The United States has no unifying federal law for cybersecurity compliance. However, the Federal Trade Commission (FTC) posts its own guidance, alongside each state’s own compliance rules.

Each set of regulations aims to ensure that tech companies protect consumer data and provide users with the correct rights. Unfortunately, despite these laws, data collection controversies continue to arise. Companies find loopholes and use the data in questionable ways. Facebook is notorious for attracting bad press, whether related to misinformation, social justice, or individual rights.

Another example is WhatsApp. After Facebook acquired WhatsApp, the messaging platform updated its conditions to indicate that the platforms would automatically link datasets. Facebook could then use this data for marketing purposes. The EU quickly fined Facebook for violating the law and misleading users.

Facebook again found itself at the center of a data-centric legal case at the end of 2020. This time, the big tech company pursued an action against two smaller companies that it accused of data scraping, or taking data from another source for their own use. While Facebook was not the accused, this case again raises the question of big tech’s power and responsibility.

TikTok has also received public and government backlash. After the platform grew exponentially, U.S. officials became wary of its data collection practices due to its Chinese ownership. They were mainly concerned about what TikTok might do with the data it gathered, raising possible national security threats to the United States. However, in September 2020, a deal split TikTok’s ownership between China and the U.S.

Moving forward, countries must re-examine how social media companies use data. Though individuals can take legal action against offending corporations in court, these companies often overpower them, meaning the government must step in. For example, Canada’s Privacy Commissioner can investigate how public and private-sector organizations handle data. They also try to resolve disputes through mediation, negotiation and reconciliation.

Changing Priorities

In the United States, the lack of an overarching federal cybersecurity compliance law has left a legal gap. The California Consumer Privacy Act (CCPA) is a good U.S.-based example that the government should follow. It gives a person the right to access all the information a company has about them or ask that it delete their details. Consumers can also request that companies do not sell their data to third parties or find out which categories of businesses have content about them.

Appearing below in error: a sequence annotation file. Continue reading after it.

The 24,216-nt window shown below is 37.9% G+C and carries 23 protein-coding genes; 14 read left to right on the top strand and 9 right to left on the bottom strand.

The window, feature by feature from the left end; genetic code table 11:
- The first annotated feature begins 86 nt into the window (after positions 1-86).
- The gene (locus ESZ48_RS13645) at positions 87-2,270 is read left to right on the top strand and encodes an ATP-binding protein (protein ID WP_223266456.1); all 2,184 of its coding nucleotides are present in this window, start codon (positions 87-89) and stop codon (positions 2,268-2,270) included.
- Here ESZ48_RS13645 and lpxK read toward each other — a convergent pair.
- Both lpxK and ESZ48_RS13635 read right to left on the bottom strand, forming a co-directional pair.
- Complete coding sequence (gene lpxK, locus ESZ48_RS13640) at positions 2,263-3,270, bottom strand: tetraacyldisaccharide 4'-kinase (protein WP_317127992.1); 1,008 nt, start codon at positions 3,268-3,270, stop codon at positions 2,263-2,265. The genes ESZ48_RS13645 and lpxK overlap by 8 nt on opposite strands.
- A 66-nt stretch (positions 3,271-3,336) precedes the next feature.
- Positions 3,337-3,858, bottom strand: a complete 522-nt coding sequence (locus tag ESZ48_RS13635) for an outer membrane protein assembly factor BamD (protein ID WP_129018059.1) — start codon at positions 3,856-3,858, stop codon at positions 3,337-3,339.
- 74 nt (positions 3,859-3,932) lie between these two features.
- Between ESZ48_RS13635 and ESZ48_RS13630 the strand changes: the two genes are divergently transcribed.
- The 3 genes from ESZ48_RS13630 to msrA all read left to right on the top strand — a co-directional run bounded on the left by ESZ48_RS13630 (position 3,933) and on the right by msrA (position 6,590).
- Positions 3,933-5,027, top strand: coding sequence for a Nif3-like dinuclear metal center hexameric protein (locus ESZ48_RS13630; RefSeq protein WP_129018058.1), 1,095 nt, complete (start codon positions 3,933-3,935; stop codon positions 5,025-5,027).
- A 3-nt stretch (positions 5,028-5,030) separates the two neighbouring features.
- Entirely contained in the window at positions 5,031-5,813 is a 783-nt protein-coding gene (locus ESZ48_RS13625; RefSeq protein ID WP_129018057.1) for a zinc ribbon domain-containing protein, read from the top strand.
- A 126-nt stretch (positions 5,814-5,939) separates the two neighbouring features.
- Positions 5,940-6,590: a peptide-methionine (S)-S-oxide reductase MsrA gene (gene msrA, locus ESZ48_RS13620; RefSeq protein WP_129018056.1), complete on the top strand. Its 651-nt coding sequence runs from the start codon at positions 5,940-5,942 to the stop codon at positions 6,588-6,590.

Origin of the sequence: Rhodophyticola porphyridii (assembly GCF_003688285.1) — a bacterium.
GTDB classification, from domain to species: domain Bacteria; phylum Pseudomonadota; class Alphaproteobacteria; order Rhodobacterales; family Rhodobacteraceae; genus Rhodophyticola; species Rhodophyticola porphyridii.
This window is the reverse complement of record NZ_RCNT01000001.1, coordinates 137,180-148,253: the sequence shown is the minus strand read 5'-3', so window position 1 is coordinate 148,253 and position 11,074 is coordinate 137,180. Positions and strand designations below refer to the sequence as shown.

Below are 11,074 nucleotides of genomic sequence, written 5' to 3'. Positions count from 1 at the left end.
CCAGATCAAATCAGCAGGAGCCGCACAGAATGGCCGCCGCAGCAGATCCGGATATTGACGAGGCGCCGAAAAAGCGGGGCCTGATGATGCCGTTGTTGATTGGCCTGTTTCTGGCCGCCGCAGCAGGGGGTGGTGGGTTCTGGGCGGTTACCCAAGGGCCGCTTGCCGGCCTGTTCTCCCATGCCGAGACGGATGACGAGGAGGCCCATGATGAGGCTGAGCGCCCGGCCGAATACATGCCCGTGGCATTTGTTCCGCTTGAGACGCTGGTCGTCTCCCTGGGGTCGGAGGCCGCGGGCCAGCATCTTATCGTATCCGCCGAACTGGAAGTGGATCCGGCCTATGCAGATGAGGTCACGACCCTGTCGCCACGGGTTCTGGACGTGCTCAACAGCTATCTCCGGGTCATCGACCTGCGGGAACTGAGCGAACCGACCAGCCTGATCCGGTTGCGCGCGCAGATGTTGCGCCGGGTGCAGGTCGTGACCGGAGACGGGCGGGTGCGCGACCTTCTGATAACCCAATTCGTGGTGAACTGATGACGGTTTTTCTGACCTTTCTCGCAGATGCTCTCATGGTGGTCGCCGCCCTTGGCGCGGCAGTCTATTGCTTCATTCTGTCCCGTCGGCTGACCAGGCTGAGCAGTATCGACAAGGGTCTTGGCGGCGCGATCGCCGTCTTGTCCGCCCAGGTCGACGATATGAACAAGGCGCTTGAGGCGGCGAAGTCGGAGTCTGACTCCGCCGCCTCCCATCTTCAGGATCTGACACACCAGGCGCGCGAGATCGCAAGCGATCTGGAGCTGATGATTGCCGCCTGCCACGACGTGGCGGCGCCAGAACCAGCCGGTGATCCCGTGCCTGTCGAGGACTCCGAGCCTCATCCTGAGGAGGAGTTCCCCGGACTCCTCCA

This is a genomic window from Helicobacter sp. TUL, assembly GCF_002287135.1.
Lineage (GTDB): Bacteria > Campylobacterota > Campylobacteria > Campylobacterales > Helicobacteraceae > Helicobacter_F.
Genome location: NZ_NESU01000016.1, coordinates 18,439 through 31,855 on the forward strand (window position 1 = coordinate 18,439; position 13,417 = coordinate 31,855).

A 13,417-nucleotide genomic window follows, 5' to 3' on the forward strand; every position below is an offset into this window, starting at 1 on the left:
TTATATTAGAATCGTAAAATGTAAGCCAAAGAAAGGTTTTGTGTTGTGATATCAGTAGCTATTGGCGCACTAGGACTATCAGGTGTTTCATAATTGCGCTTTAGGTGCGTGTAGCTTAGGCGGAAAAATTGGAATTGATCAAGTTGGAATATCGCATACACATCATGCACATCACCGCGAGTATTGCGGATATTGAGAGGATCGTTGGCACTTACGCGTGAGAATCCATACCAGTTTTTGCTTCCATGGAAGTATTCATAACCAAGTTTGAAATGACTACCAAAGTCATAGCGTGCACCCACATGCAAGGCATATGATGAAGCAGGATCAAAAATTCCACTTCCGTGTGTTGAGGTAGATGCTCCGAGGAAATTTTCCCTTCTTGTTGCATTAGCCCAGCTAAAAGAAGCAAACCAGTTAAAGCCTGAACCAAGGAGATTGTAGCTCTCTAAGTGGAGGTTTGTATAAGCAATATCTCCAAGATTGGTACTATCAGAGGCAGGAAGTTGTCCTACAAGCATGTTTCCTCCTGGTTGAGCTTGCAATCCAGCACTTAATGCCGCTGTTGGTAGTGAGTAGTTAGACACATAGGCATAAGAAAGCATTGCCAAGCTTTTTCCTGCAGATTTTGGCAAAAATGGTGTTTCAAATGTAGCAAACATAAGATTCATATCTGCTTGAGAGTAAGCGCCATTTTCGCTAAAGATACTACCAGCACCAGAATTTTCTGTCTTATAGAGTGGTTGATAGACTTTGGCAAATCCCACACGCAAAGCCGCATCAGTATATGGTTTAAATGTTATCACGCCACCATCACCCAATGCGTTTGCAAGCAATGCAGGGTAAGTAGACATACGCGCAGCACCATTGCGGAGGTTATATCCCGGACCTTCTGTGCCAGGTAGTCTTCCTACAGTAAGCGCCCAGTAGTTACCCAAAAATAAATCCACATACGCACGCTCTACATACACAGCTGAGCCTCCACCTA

Elsewhere, the GDPR has not effectively maintained these platforms as honest with users about data collection and usage as legislators may have hoped. A 2020 study of central government data protection officers in the United Kingdom found that many of them lacked the adequate resources to deal with the growing number of data protection requests.

Once the GDPR came into effect, internet users were bombarded with cookie preferences windows that let them specify what data companies collected about their internet visit. Many clicked “I accept” without reading the specifics because they were impatient to view the websites in question.

Amidst all the controversies, priorities are changing. People want more security and privacy when using social media services provided by bigger companies. As the U.S. government continues to debate regulations around big tech brands, data collection will continue.

However, data collection can benefits consumers. Social media companies can curate enjoyable, personalized experiences for each user. Issues occur when companies mishandle data or overstep their boundaries. As seen with Facebook, this happens all too frequently.

Since many of the biggest social media companies are U.S.-based, calls for stricter regulation often fall on the United States, in the hopes that consumers will feel more comfortable sharing their data online.

Written by Shannon Flynn, IPilogue Contributor and law technology writer discussing topics such as AI, media, and commercial law.